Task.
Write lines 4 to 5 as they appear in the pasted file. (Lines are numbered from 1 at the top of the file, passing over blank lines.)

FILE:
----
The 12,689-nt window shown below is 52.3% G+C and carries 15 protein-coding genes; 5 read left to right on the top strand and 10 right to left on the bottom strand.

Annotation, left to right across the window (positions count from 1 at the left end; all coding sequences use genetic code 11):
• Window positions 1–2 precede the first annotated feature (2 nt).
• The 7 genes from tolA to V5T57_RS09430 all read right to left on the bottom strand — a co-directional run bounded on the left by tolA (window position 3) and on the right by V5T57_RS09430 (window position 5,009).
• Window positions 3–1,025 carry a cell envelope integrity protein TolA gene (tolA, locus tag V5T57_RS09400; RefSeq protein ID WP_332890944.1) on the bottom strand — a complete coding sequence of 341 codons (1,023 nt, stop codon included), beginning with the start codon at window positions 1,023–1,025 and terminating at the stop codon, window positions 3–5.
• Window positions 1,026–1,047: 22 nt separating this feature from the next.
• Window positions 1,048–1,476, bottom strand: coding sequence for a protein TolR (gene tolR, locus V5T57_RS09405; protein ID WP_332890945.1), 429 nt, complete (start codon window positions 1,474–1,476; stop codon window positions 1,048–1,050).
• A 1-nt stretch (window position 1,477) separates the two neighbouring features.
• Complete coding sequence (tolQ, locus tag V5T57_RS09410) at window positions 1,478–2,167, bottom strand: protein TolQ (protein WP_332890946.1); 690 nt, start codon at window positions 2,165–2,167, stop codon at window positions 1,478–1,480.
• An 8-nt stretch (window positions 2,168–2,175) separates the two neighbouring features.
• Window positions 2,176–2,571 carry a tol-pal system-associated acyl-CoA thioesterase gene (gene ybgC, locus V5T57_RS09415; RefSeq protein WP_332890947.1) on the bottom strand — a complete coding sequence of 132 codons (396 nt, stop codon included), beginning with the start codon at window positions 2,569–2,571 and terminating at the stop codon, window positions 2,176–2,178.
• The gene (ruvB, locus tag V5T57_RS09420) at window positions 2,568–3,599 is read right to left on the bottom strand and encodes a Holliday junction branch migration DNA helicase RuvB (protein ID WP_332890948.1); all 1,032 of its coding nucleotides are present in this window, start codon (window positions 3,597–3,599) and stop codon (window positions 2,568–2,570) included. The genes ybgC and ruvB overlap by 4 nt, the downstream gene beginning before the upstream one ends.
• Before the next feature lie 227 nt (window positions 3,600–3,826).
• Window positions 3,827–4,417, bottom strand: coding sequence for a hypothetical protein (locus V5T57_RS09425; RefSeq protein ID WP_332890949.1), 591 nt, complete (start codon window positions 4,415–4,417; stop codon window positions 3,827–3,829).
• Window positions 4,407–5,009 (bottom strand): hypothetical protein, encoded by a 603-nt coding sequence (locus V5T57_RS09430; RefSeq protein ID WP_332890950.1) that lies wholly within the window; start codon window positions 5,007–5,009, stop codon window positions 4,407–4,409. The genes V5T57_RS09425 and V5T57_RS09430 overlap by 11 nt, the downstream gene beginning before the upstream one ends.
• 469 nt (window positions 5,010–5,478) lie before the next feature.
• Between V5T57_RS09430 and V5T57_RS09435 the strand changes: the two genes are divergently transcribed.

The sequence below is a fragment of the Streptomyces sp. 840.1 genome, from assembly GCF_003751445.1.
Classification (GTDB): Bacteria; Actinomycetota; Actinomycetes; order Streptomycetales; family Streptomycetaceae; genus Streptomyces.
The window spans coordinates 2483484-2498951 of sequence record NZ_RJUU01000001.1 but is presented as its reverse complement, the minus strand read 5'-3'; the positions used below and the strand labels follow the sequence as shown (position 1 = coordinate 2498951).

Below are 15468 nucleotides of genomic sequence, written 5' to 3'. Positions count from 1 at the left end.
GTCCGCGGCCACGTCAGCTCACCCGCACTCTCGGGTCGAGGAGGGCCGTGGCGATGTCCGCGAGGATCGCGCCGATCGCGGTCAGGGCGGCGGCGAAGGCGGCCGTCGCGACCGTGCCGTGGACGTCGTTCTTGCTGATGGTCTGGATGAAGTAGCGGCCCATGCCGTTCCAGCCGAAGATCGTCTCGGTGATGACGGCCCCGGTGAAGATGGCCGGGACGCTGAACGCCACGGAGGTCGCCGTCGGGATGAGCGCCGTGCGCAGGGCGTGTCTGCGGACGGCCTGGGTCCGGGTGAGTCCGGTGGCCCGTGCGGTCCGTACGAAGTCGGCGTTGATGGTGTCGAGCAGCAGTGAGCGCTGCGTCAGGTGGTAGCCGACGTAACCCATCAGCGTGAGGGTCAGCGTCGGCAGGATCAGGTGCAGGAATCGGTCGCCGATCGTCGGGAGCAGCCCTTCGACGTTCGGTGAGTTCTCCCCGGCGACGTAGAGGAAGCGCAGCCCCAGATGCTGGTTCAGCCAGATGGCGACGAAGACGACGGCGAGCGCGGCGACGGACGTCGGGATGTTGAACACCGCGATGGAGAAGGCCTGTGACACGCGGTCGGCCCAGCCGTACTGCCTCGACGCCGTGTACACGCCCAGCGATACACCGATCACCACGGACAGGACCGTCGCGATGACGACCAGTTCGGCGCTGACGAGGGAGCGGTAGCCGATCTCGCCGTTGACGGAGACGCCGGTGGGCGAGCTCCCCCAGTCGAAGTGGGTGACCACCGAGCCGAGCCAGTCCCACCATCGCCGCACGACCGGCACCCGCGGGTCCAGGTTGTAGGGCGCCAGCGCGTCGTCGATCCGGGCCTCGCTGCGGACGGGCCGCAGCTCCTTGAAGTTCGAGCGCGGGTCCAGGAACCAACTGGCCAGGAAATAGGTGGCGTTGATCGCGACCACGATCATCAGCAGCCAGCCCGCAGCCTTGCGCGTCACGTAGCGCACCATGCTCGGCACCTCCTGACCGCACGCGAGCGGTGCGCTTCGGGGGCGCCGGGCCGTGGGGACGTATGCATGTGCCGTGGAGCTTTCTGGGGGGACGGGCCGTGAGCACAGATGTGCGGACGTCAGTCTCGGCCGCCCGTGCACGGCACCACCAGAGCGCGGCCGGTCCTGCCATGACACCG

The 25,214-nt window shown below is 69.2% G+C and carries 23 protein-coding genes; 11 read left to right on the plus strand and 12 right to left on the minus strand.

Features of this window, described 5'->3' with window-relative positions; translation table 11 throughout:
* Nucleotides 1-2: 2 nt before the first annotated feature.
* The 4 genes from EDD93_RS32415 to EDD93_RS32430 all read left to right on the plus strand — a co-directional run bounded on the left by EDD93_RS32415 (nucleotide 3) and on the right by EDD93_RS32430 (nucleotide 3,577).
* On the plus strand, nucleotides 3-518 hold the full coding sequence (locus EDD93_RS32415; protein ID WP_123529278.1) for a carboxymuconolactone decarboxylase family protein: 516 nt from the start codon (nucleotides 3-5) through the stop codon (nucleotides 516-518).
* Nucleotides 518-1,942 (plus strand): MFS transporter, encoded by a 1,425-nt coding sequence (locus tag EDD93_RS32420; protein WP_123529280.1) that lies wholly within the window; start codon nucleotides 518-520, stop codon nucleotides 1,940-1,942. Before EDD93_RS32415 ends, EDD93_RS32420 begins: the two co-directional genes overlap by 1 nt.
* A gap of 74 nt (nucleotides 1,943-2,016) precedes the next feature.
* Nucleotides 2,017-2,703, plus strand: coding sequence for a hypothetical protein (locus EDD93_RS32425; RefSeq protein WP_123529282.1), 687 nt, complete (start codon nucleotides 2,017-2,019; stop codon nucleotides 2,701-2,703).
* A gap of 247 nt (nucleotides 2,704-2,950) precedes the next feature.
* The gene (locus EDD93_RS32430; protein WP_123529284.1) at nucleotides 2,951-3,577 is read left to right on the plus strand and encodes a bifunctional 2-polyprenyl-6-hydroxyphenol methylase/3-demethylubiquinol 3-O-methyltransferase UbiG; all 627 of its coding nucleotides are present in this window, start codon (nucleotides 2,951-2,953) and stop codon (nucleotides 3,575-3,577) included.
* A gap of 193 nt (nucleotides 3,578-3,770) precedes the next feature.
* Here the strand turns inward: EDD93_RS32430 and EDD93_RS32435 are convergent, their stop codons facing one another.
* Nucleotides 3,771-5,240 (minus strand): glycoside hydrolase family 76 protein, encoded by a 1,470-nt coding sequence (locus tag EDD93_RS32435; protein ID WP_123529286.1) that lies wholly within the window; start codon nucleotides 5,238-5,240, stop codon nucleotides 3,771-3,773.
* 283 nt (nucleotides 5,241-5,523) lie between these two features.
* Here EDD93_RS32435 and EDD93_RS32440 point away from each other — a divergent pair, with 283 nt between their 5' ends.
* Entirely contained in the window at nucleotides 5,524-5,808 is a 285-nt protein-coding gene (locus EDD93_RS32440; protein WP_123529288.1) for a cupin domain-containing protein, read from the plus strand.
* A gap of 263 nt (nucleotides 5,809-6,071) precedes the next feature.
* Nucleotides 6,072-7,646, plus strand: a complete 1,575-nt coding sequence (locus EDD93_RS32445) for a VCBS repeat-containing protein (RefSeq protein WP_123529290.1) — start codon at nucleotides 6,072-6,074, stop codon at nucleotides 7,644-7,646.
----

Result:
• The 7 genes from tolA to V5T57_RS09430 all read right to left on the bottom strand — a co-directional run bounded on the left by tolA (window position 3) and on the right by V5T57_RS09430 (window position 5,009).
• Window positions 3–1,025 carry a cell envelope integrity protein TolA gene (tolA, locus tag V5T57_RS09400; RefSeq protein ID WP_332890944.1) on the bottom strand — a complete coding sequence of 341 codons (1,023 nt, stop codon included), beginning with the start codon at window positions 1,023–1,025 and terminating at the stop codon, window positions 3–5.